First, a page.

Montana Attorney General Steve Bullock hasn't been cowed by the U.S. Supreme Court's decision to allow corporate electioneering.
This week The Wall Street Journal takes notice of Bullock's belief that Montana's decades-old law that bans corporate contributions to political candidates could stand up to the controversial Citizens United v. Federal Election Commission ruling.
Sued by three corporations seeking to influence the Nov. 2 legislative election, Attorney General Steve Bullock is arguing that Montana's Corrupt Practices Act of 1912 remains constitutional—even though the Supreme Court scotched similar provisions of the 2002 federal Bipartisan Campaign Reform Act, known after its sponsors as McCain-Feingold. ...
The case provides a glimpse of how the Supreme Court's January decision in the Citizens United v. Federal Election Commission case is playing out in states, some of which have a history of curtailing corporate and union activity in elections.
Montana is the only state known to be defending its law among the 24 states with laws threatened by Citizens United.
"Montana has a record, a history and a present that's different from what the Supreme Court had in front of it," says Mr. Bullock, a Democrat elected in 2008. "In Montana, we have a record that shows those expenditures did corrupt and do corrupt."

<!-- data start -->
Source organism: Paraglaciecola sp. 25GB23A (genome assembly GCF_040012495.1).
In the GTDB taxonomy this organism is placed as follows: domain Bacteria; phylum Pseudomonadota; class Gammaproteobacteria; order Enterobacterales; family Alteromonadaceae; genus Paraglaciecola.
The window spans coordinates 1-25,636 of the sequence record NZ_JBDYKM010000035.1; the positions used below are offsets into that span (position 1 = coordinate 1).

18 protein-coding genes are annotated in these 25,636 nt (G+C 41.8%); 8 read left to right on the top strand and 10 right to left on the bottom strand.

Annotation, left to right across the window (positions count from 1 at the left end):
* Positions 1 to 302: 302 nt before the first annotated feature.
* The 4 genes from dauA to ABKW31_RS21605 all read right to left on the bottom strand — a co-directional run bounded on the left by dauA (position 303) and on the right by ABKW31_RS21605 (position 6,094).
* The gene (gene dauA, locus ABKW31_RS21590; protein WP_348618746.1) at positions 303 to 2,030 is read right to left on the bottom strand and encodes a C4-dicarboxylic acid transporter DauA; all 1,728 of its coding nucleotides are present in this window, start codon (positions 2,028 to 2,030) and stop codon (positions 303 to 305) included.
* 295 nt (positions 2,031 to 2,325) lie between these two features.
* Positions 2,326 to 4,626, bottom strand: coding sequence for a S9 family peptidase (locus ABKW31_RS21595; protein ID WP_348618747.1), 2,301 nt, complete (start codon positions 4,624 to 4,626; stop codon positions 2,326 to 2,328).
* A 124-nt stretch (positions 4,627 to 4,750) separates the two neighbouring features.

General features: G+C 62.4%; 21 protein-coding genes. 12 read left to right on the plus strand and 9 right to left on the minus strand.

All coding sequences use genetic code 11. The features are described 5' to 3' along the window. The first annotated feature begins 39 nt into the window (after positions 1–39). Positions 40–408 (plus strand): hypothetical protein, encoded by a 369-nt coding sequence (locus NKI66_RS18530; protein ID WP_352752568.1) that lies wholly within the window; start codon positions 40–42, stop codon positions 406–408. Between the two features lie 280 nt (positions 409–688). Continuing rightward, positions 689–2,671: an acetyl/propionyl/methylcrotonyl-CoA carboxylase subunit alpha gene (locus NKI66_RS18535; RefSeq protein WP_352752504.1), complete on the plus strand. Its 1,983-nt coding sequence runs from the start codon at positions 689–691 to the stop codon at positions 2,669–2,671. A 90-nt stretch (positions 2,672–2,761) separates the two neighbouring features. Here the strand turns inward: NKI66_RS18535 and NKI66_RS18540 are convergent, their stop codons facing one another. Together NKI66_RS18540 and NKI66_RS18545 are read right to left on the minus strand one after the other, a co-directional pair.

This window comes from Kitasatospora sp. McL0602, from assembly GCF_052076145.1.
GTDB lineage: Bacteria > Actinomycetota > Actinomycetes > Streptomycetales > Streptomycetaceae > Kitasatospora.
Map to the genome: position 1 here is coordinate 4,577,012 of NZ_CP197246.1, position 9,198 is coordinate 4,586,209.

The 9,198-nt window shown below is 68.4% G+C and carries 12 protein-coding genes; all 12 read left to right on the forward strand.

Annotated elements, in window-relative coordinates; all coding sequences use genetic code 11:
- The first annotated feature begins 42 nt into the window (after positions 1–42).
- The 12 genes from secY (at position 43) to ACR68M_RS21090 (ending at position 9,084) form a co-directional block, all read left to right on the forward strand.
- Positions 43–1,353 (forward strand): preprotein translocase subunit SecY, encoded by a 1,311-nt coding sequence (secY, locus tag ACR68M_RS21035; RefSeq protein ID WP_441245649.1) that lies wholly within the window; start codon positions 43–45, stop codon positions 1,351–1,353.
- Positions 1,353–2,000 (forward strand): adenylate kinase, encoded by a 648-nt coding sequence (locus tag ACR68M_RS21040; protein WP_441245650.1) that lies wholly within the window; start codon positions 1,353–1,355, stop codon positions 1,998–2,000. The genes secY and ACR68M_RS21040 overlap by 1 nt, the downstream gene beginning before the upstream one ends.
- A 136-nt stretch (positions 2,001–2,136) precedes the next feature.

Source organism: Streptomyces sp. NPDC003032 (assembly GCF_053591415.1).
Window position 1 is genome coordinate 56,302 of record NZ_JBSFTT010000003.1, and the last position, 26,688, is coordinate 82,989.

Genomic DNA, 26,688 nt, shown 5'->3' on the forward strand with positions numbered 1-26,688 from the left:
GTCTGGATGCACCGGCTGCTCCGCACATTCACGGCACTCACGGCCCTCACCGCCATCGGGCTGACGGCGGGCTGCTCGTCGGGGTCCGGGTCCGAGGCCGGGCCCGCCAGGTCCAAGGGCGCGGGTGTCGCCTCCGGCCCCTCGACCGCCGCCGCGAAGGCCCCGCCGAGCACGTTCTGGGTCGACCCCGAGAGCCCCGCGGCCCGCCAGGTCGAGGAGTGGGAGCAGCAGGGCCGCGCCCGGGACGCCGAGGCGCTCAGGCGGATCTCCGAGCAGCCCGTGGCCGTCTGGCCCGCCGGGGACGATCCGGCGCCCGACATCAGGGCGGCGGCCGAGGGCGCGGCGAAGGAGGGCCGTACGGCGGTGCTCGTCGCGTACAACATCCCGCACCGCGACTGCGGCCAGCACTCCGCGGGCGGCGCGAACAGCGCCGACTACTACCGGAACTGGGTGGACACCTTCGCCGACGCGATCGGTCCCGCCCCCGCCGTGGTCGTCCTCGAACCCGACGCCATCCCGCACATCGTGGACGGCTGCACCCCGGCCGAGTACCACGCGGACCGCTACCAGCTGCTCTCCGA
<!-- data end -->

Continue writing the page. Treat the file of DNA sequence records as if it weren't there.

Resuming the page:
The plaintiffs in the case, as the Indy previously reported, are the Colorado-based Western Tradition Partnership, which calls itself "the leading organization fighting the anti-jobs, anti-taxpayer policy agenda of extreme environmentalist front groups," and Bozeman's Champion Painting, owned by Ken Champion, a member of the Gallatin County Campaign for Liberty and the Bozeman Tea Party. Champion, according to the lawsuit, "is concerned with the way inflation, taxation, and spending are exploiting, impacting, and bankrupting America and Montana's small businesses," and he seeks to spend corporate funds to support candidates with similar political beliefs.
A judge in Helena is expected to rule this week, setting the stage for appeals that could reach the Supreme Court.